The 1842-43 Annual also contains the following account of the presentation of the stones, and the demonstration of curling which followed. Just who wrote this is a matter of conjecture, but it is the information presented therein that has become the accepted account of what happened at Scone Palace.
"An Account of the interesting ceremony of the Presentation of the Curling Stones to PRINCE ALBERT.
ON Wednesday, the 7th September, the Earl of Mansfield, President of the Grand Caledonian Curling Club, and as the Representative of the Society, in presence of the Queen, her Majesty's Ministers, and the guests assembled in the Palace of Scone, presented to his Royal Highness Prince Albert a splendid pair of Curling Stones, made of the finest Ailsa Craig granite, most beautifully finished and ornamented, the handles being formed of silver, and bearing an appropriate inscription. The Stones were most graciously accepted by the Prince, who expressed a determination to put them, at a fitting time, to a practical test, and gave directions for their immediate transmission to Windsor.
The noble Earl replied, that he hoped he might enjoy an early opportunity of initiating his Royal Highness into all the mysteries of the 'rink'. Her Majesty inquired particularly respecting the game of Curling, and, with a view to illustrate the explanations that were given to her Majesty by Lord Mansfield, the polished oaken floor of the room was summarily converted into 'a rink', and the Stones were sent 'roaring' along its smooth and even surface.
And we have reason to know that her Majesty herself 'tried her hand' at throwing the Stones, although they proved to be too heavy for her delicate arm. Both her Majesty and the Prince expressed surprise when informed as to the usual length of a 'rink', and appeared to imagine that it must require a very great degree of strength to propel the stones to such a distance.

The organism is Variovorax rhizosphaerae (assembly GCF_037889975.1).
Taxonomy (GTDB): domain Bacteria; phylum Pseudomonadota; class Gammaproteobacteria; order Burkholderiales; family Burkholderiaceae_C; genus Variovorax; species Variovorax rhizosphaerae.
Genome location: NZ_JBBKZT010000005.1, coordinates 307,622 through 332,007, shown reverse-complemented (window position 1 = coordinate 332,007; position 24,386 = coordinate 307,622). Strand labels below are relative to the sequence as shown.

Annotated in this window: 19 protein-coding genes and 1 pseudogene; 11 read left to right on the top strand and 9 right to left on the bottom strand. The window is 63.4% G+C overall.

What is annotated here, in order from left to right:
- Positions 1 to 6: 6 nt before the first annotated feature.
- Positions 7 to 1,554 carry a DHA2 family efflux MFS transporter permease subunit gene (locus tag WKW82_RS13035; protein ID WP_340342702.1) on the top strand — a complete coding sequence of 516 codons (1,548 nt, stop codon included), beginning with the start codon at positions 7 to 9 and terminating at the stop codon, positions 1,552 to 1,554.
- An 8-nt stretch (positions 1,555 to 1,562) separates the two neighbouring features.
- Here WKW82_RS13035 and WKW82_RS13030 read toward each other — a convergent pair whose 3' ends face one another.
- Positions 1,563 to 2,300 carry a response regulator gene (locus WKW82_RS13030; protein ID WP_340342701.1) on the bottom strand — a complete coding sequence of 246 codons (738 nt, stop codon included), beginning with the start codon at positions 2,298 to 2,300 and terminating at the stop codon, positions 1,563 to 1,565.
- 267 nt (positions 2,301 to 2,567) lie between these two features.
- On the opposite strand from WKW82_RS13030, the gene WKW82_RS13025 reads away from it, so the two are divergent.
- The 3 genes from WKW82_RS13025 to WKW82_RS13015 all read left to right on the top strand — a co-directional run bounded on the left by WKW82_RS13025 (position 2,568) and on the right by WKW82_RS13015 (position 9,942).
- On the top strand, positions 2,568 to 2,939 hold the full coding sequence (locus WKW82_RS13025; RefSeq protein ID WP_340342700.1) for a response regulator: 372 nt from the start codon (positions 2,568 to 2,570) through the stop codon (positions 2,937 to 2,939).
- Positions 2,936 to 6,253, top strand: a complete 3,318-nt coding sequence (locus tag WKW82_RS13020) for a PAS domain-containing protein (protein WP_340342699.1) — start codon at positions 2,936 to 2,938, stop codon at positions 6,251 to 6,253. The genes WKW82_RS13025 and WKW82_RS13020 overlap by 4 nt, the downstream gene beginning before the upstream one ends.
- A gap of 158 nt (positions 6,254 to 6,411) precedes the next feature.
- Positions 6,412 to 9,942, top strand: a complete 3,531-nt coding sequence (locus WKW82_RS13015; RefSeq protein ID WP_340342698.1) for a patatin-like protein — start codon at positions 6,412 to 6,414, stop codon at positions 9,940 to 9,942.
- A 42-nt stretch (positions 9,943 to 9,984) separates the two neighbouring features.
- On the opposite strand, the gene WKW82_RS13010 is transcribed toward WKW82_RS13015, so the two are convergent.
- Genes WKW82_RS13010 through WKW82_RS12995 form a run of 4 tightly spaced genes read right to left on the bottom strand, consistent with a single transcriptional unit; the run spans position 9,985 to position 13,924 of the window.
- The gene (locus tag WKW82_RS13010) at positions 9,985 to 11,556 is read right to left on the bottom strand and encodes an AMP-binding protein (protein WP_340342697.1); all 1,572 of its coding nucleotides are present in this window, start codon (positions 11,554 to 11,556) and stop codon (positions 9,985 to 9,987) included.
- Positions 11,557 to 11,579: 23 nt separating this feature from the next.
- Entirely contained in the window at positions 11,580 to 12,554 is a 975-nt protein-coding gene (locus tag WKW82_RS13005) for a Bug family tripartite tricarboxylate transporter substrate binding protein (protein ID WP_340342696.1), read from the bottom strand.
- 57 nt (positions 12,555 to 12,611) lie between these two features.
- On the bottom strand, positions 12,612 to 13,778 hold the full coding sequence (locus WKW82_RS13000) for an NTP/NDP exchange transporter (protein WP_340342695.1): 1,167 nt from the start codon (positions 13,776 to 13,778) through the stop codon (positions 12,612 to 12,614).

The Noble Lord, also, at the request of the Club, solicited his Royal Highness to honour the Club by becoming its Patron, to which request the Prince, with ready condescension, consented. His Royal Highness is therefore now Patron of this great association of Curlers, who have done so much to revive and extend one of the most ancient and delightful games that belong to Scotland; and we may hope that by the influence and example of his Royal Highness the 'roaring game' will also speedily become a fashionable and popular pastime on the other side of the Tweed."
It is not my intention to belittle this account of what happened at Scone Palace, but, having tried to slide a curling stone over a polished wooden floor, my experiences tell me that this is in fact very difficult to do, and the stones do not travel far. So I suspect the description above contains some exaggeration.
Unfortunately, Queen Victoria's own journals (here) say nothing about the curling demonstration. She records dining at Scone in the evening of Tuesday, September 6, "The dinner lasted very long. Lord Mansfield sat next to me. The Drawingroom is a pretty room, and so is the Gallery, only, too narrow. I was very glad to get to bed." (Not surprising, it had been a long day.) The following morning she records, "Slept very well, and breakfasted at 9, after which we walked out, and saw the mound on which the ancient Scottish Kings were always crowned ..." The party left Scone at 11.00, bound for Taymouth Castle.